Virginia round-leaf birch, Betula uber, at one time was classified as Betula lenta var. uber. The known population of this species consists of 12 mature trees, 1 sapling, and 21 seedlings in Smythe County, VA (10). In 1978, it was officially listed as an endangered species.

A natural hybrid of Betula lenta and B. pumila that occurred at the Arnold Arboretum was designated B. jackii.

Literature Cited

  1. Brinkman, Kenneth A. 1974. Betula L. Birch. In Seeds of woody plants in the United States. p. 252-257. C. S. Schopmeyer, tech. coord. U.S. Department of Agriculture, Agriculture Handbook 450. Washington, DC.
  2. Brisbin, Robert L., and David L. Sonderman. 1973. Birch ... an American wood. USDA Forest Service, FS-221. Washington, DC. 11 p.
  3. Eyre, F. H., editor. 1980. Forest cover types of the United States and Canada. Society of American Foresters, Washington, DC. 148 p.
  4. Fernow Experimental Forest. 1980. Unpublished data on file, Timber and Watershed Laboratory, Parsons, WV.
  5. Hepting, George H. 1971. Diseases of forest and shade trees of the United States. U.S. Department of Agriculture, Agriculture Handbook 386. Washington, DC. 658 p.
  6. Johnson, Warren T., and Howard H. Lyon. 1976. Insects that feed on trees and shrubs. Comstock Publishing, Cornell University Press, Ithaca, NY, and London. 464 p.
  7. Leak, William B. 1965. Sweet birch (Betula lenta L.). In Silvics of forest trees of the United States. p. 99-109. H. A. Fowells, comp. U.S. Department of Agriculture, Agriculture Handbook 271. Washington, DC.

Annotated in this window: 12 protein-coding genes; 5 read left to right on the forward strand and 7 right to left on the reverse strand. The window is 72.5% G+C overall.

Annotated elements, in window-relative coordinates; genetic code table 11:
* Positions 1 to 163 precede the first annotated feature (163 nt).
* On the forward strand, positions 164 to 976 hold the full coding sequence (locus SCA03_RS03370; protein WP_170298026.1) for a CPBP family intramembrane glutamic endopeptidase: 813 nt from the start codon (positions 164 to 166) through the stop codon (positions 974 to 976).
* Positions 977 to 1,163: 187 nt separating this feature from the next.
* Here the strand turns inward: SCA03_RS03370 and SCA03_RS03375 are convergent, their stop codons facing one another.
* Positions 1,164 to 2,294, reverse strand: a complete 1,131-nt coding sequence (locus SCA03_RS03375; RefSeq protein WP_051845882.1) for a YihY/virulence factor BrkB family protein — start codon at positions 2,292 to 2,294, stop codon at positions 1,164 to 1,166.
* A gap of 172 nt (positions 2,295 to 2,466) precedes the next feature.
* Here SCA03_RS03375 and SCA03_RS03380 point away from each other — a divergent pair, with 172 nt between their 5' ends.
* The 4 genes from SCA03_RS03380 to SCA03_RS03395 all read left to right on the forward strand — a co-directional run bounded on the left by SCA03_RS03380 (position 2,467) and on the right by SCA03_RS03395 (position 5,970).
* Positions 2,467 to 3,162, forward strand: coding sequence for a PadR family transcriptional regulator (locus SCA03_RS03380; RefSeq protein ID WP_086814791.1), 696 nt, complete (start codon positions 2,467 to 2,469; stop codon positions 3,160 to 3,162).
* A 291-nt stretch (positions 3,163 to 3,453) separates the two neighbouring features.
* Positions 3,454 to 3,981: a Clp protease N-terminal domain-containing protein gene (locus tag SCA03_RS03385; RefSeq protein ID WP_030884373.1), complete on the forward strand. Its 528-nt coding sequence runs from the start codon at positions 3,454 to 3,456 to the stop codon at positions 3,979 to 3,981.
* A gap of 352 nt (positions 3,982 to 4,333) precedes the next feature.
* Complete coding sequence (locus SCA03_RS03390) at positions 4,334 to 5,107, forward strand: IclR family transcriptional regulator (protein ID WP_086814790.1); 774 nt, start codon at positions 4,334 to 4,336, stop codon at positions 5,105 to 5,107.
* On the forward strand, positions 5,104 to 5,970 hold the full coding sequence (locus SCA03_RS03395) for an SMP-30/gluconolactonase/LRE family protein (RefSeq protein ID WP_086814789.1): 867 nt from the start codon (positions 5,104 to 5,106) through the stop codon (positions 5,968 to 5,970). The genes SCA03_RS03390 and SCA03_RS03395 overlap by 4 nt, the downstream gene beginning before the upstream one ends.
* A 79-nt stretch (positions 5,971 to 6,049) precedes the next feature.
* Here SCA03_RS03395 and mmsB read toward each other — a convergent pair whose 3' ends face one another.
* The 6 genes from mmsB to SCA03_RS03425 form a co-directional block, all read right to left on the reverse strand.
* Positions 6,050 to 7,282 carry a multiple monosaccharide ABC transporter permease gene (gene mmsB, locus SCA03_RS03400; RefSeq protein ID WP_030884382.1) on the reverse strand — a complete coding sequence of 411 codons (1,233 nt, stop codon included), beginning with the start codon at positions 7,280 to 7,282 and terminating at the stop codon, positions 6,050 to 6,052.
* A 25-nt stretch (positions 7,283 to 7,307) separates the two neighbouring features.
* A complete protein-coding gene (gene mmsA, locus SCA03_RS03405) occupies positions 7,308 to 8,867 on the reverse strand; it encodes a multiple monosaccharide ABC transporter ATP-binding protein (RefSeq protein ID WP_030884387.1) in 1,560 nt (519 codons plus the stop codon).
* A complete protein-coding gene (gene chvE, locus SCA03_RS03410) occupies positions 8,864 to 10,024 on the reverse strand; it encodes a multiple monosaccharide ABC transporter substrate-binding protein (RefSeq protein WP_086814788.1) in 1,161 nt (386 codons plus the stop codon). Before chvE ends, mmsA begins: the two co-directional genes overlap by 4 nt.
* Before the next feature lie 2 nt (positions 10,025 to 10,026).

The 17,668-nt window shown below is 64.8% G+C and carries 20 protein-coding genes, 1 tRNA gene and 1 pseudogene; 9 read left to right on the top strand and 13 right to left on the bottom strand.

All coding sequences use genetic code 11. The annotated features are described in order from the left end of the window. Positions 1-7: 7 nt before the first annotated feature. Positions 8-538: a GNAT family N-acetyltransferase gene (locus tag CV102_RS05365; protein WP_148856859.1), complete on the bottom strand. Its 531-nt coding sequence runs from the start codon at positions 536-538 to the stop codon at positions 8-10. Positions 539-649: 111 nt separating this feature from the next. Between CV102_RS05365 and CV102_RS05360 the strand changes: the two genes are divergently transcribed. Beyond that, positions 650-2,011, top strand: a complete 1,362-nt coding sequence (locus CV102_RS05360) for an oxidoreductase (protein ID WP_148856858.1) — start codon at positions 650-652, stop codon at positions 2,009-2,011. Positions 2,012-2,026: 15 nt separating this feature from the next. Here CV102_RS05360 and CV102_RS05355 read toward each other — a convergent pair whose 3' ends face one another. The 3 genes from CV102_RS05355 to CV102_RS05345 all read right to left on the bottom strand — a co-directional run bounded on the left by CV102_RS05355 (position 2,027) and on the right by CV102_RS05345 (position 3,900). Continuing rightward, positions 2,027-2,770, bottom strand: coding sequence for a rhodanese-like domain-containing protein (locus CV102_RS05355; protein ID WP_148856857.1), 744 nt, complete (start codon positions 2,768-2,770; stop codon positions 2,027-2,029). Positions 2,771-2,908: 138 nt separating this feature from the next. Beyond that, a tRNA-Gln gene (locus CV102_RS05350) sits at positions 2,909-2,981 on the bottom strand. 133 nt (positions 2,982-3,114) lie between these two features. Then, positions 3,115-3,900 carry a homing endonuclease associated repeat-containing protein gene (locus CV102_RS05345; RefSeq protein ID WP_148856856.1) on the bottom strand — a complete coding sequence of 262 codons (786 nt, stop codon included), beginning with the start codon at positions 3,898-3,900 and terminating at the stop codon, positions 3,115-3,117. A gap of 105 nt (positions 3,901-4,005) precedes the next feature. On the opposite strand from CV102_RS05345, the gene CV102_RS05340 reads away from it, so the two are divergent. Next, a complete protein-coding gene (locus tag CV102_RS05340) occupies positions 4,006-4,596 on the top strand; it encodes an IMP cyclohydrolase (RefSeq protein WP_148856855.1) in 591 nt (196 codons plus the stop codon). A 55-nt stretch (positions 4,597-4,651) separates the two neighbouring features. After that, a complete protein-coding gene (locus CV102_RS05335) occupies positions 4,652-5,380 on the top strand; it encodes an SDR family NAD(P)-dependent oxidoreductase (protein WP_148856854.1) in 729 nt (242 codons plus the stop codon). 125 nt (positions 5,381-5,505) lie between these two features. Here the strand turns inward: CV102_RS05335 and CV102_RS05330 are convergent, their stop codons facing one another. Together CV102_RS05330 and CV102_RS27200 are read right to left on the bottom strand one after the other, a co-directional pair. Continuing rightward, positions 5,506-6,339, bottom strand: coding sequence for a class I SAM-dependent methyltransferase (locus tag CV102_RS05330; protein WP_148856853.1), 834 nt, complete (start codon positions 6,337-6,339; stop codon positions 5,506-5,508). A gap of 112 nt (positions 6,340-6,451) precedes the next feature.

8. Lorimer, Craig G. 1980. Age structure and disturbance history of a southern Appalachian virgin forest. Ecology 6(5):1160-1184.
  9. Niering, W. A., R. Godwin, and S. Taylor. 1970. Prescribed burning in southern New England: introduction of long-range studies. In Proceedings, Tenth Tall Timbers Fire Ecology Conference. p. 267-286.
  10. Ogle, Douglas W., and Peter M. Mazzeo. 1976. Betula uber, the Virginia round-leaf birch, rediscovered in southwest Virginia. Castanea 41:248-256.
  11. Sharik, Terry L., and Burton V. Barnes. 1971. Hybridization in Betula alleghaniensis Britt. and B. lenta L.: a comparative analysis of controlled crosses. Forest Science 17(4):415-424.
  12. Stephens, George R., and Paul E. Waggoner. 1970. The forests anticipated from 40 years of natural transitions in mixed hardwoods. Connecticut Agricultural Experiment Station, Bulletin 707. New Haven. 58 p.
  13. Trimble, George R., Jr. 1970. 20 years of intensive even-aged management: effect on growth, yield, and species composition in two hardwood stands in West Virginia. USDA Forest Service, Research Paper NE-154. Northeastern Forest Experiment Station, Broomall, PA. 12 p.